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LES ECHOS

Canada v. France: Rethinking Role Of Nurses To Meet Healthcare Needs

To meet its current healthcare needs, France looks to the Canadian provinces of Ontario and Quebec which are giving more autonomy to nurses rather than boost the number of doctors.

Nurses will save France's healthcare system
Nurses will save France's healthcare system
Guy Vallancien*

-OpEd-

PARIS — After Ontario, the Canadian province of Quebec has also moved to give specialized nurse practitioners the authority to make autonomous diagnoses and practice certain kinds of therapeutic, even high-risk interventions.

This recognition of nursing's key role and responsibilities is the solution that France must adopt to ensure continuous and smooth healthcare coverage throughout the nation.

Canada"s specialized nurses receive additional training that allows them to do a number of things —​ from diagnosing illnesses, to prescribing medications and performing therapeutic interventions —​ that are normally reserved for doctors alone. The illnesses that such nurses are allowed to treat directly include diabetes, hypertension, asthma and chronic bronchiolitis, among others.

This is a far cry from the baby steps that have been taken in France —​ and tightly restricted always by most healthcare workers unions — to give more autonomy to so-called advanced practice nurses. That's why, without further delay, we need to follow Canada's lead and start offering one- or two-year master's degree programs to train our own specialized nurse practitioners to care for adults, children and seniors, and to work in collaboration with midwives on low-risk pregnancies.

In France, some nurses have taken an additional, year-long course to specialize in prostate care. And in the decade that this option has existed, the results have been wholly positive. Patients don't complain any more than expected when nurses take the lead role in treating them. And it's been good for doctors too, freeing them up to focus on more complex kinds of treatment.

France should focus on training nurses to provide more complex care — Photo: Xu Jinquan/ZUMA

This kind of win-win situation for both nurses and doctors directly calls into question France's plan to increase the total number of doctors by 20%. For one thing, those additional doctors wouldn't arrive on the scene for another 10 years, at the earliest. By then, artificial intelligence and robotics would have already taken up much of the work in various specialties.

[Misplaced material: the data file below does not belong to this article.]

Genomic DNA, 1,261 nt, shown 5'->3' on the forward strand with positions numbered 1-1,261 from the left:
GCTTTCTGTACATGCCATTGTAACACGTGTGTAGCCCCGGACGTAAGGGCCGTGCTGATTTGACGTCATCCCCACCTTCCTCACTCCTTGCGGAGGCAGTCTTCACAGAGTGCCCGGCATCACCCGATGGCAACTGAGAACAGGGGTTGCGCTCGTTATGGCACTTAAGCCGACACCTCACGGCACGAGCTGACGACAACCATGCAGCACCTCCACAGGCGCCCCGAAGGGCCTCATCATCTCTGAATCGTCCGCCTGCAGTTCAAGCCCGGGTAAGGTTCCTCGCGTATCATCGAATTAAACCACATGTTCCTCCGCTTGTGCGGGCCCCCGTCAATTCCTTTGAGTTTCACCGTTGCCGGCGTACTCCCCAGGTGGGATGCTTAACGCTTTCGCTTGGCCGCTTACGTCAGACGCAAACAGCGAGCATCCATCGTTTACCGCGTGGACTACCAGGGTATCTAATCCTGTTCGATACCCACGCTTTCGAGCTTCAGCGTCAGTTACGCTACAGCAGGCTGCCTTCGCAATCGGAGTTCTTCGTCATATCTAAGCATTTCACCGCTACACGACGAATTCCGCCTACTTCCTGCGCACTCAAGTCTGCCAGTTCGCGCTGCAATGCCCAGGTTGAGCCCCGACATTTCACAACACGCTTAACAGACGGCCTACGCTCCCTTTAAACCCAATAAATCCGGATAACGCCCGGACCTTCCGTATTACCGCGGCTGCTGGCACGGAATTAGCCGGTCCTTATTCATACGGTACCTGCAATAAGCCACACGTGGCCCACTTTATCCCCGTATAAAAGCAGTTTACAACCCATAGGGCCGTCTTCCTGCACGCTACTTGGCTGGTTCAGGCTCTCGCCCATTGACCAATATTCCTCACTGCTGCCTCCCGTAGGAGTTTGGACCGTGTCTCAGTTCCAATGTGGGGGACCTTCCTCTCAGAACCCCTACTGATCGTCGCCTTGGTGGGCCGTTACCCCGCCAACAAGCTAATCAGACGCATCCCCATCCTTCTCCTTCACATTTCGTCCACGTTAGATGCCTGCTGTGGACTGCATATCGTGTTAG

In other words, if the 20% plan goes forward, we'll essentially be guaranteeing an abundance of unemployed people without resolving the problem at hand, which are the so-called "medical deserts' in France: areas where there aren't enough qualified people to meet the healthcare needs of residents.

And so here's the other option: Starting next year we begin training several thousand specialized nurse practitioners to go meet those healthcare needs not a decade from now, but in one or two years.

And it's been good for doctors too, freeing them up to focus on more complex kinds of treatment.

There's no time to waste. We need to go further than extending a few discreet privileges to advanced practice nurses and instead embrace real and open professional collaboration between doctors and nurses. The same should go for pharmacists too.

Doctors who oppose this are only shooting themselves in the foot. Canada is already showing us that a rapid transfer of medical responsibilities from doctors to nurses can work. Why wouldn't we at least try to follow the example?

*The author is a member of the National Academy of Medicine and president of the Convention on Health Analysis and Management.

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Geopolitics

Smaller Allies Matter: Afghanistan Offers Hard Lessons For Ukraine's Future

Despite controversies at home, Nordic countries were heavily involved in the NATO-led war in Afghanistan. As the Ukraine war grinds on, lessons from that conflict are more relevant than ever.

Photo of Finnish Defence Forces in Afghanistan

Finnish Defence Forces in Afghanistan

Johannes Jauhiainen

-Analysis-

HELSINKI — In May 2021, the Taliban took back power in Afghanistan after 20 years of international presence, astronomical sums of development aid and casualties on all warring sides.

As Kabul fell, a chaotic evacuation prompted comparisons to the fall of Saigon — and most of the attention was on the U.S., which had led the original war to unseat the Taliban after 9/11 and remained by far the largest foreign force on the ground. Yet, the fall of Kabul was also a tumultuous and troubling experience for a number of other smaller foreign countries who had been presented for years in Afghanistan.

In an interview at the time, Antti Kaikkonen, the Finnish Minister of Defense, tried to explain what went wrong during the evacuation.

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“Originally we anticipated that the smaller countries would withdraw before the Americans. Then it became clear that getting people to the airport had become more difficult," Kaikkonen said. "So we decided last night to bring home our last soldiers who were helping with the evacuation.”

During the 20-year-long Afghan war, the foreign troop presence included many countries:Finland committed around 2,500 soldiers,Sweden 8,000,Denmark 12,000 and Norway 9,000. And in the nearly two years since the end of the war, Finland,Belgium and theNetherlands have commissioned investigations into their engagements in Afghanistan.

As the number of fragile or failed states around the world increases, it’s important to understand how to best organize international development aid and the security of such countries. Twenty years of international engagement in Afghanistan offers valuable lessons.

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